But in practice this leads to the situation where things go wrong and you do not notice it, because the people dealing with the data do not know that they do not know something, and you do not know that they do not know. It’s just something you would never expect someone handling data to do and failing to see that this can be a problem for people not trained in data analysis this can be a serious problem.

So, make sure that you know not only what another person from a different discipline doesn’t know, but also what they cannot know that they do not know. If you ever instructed first year students or student research assistants it helps you to get an impression of what people cannot know that they do not know. Get to know them, remind yourself that they were trained differently and handle things differently, according to their discipline.

Of course, this also applies in another direction — there are many things I cannot know, for example, having contact with museum personnel, I was in a room with some exhibits and one person asked me what I thought of an exhibit. I picked it up and played around with it, not knowing that curators usually use gloves to handle exhibits. Luckily it wasn’t anything important but do this in a museum with valuable objects and you make a curator’s heart jump in the wrong direction.

Why do it?

This posting might sound a little negative regarding interdisciplinary research, but if I would think that it was a waste of time, I wouldn’t have bothered writing a posting about it. In truth, I think that interdisciplinary research is in many (but not all) cases the way to go. I mean, a lot of research is highly interdisciplinary if you look at the way art influences science. But even (or rather: especially) with different scientific disciplines interdisciplinary work leads to superior results. You can do things no discipline could do on its own because they lack knowledge, skills, methods, etc. Different disciplines stimulate each other, you see concepts differently and talk about things you take for granted. You have access to tools, methods and expertise you couldn’t have otherwise. Research is less likely to be so specialized that it’s not usable by anyone but experts in that specific discipline. In short: Every discipline has blind spots, strengths and weaknesses and working together interdisciplinary can produce superior results  — if the communication works out.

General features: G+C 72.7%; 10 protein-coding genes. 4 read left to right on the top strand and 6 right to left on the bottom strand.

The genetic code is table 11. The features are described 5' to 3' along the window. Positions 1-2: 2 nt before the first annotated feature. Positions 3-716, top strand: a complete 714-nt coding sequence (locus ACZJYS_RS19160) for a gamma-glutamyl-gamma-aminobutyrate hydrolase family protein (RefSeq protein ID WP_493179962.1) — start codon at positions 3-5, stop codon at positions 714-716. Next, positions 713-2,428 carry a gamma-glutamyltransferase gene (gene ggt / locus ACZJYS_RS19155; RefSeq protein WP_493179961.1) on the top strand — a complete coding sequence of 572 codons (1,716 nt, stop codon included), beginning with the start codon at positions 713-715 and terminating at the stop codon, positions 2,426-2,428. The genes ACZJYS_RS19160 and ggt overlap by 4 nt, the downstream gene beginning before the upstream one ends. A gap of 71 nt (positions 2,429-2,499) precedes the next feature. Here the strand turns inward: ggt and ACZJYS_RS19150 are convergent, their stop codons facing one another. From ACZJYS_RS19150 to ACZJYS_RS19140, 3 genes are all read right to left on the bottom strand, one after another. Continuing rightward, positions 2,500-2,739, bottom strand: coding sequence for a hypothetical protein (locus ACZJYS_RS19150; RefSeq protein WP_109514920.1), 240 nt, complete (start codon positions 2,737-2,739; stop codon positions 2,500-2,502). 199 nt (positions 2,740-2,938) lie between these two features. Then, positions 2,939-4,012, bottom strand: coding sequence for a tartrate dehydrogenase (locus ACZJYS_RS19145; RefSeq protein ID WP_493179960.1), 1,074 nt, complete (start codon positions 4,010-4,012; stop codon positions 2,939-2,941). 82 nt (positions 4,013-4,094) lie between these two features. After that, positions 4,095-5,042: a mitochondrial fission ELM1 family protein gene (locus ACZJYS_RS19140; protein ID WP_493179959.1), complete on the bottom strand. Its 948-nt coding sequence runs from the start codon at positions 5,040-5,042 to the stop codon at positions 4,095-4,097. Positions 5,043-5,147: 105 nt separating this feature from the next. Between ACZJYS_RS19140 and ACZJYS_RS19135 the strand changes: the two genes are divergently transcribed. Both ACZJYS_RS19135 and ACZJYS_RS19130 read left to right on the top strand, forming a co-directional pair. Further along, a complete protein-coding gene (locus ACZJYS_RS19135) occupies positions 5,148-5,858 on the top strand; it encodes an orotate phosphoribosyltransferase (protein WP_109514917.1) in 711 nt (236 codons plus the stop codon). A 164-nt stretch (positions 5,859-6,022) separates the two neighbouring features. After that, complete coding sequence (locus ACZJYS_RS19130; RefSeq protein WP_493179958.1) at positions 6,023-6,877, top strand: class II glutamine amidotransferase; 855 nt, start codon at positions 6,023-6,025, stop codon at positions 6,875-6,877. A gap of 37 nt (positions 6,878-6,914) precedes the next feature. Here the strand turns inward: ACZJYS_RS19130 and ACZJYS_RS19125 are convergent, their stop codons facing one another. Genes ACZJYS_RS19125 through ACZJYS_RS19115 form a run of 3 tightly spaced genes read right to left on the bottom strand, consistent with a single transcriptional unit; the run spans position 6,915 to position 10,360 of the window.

Explicitly work on the communication

Just putting people from different disciplines into the same room doesn’t work — there’s the contact hypothesis in social psychology which gives helpful information about the conditions that must be met for people in a way to resolve conflict (or in this case: prevent it). For example, researchers from different disciplines must respect each others expertise, accept others as being of equal status/worth. The must have common goals they can only reach together in the desired quality. They need time to get to know each other as persons, not only as “that educator” or “this computer geek who programs my experiments”. And they need the support of the context (authorities, supervisors) for their work.

You can image that in many cases this is difficult to achieve. Finding out what computer scientists consider worthwhile (and it isn’t writing your experimental environment) is very interesting, as is hearing the viewpoints of curators or pedagogues. Different disciplines have different criteria for scientific work, different methods, different standards, but if you respect that and put together all the strengths of the different disciplines you can achieve things that are truly more than the sums of their parts.

Categories: Community Aspects, Doing Science, Science